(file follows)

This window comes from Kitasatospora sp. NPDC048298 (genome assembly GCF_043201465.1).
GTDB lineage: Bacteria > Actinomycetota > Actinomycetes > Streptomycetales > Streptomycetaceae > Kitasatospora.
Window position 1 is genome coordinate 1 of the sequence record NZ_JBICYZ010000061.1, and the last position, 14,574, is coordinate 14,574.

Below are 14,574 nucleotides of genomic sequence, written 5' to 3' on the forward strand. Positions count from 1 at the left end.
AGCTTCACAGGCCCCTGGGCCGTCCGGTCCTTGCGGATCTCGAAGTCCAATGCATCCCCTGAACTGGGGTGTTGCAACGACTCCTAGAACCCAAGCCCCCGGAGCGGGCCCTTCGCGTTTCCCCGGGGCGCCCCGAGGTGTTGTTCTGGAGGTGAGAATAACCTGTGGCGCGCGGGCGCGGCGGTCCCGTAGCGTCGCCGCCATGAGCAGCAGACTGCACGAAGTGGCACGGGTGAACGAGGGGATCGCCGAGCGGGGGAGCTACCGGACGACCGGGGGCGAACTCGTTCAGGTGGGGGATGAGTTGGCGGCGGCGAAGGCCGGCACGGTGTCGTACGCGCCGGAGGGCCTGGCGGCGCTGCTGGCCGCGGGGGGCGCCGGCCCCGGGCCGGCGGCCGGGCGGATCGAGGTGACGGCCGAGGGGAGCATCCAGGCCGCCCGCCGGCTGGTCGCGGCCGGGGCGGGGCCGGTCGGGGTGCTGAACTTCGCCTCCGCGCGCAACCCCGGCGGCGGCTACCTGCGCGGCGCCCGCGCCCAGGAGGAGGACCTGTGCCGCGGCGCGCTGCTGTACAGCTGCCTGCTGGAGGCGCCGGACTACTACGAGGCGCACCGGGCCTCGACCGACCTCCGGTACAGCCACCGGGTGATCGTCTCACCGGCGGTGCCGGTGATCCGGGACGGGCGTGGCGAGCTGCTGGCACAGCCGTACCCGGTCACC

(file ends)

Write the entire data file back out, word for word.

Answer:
This window comes from Kitasatospora sp. NPDC048298 (genome assembly GCF_043201465.1).
GTDB lineage: Bacteria > Actinomycetota > Actinomycetes > Streptomycetales > Streptomycetaceae > Kitasatospora.
Window position 1 is genome coordinate 1 of the sequence record NZ_JBICYZ010000061.1, and the last position, 14,574, is coordinate 14,574.

Below are 14,574 nucleotides of genomic sequence, written 5' to 3' on the forward strand. Positions count from 1 at the left end.
AGCTTCACAGGCCCCTGGGCCGTCCGGTCCTTGCGGATCTCGAAGTCCAATGCATCCCCTGAACTGGGGTGTTGCAACGACTCCTAGAACCCAAGCCCCCGGAGCGGGCCCTTCGCGTTTCCCCGGGGCGCCCCGAGGTGTTGTTCTGGAGGTGAGAATAACCTGTGGCGCGCGGGCGCGGCGGTCCCGTAGCGTCGCCGCCATGAGCAGCAGACTGCACGAAGTGGCACGGGTGAACGAGGGGATCGCCGAGCGGGGGAGCTACCGGACGACCGGGGGCGAACTCGTTCAGGTGGGGGATGAGTTGGCGGCGGCGAAGGCCGGCACGGTGTCGTACGCGCCGGAGGGCCTGGCGGCGCTGCTGGCCGCGGGGGGCGCCGGCCCCGGGCCGGCGGCCGGGCGGATCGAGGTGACGGCCGAGGGGAGCATCCAGGCCGCCCGCCGGCTGGTCGCGGCCGGGGCGGGGCCGGTCGGGGTGCTGAACTTCGCCTCCGCGCGCAACCCCGGCGGCGGCTACCTGCGCGGCGCCCGCGCCCAGGAGGAGGACCTGTGCCGCGGCGCGCTGCTGTACAGCTGCCTGCTGGAGGCGCCGGACTACTACGAGGCGCACCGGGCCTCGACCGACCTCCGGTACAGCCACCGGGTGATCGTCTCACCGGCGGTGCCGGTGATCCGGGACGGGCGTGGCGAGCTGCTGGCACAGCCGTACCCGGTCACC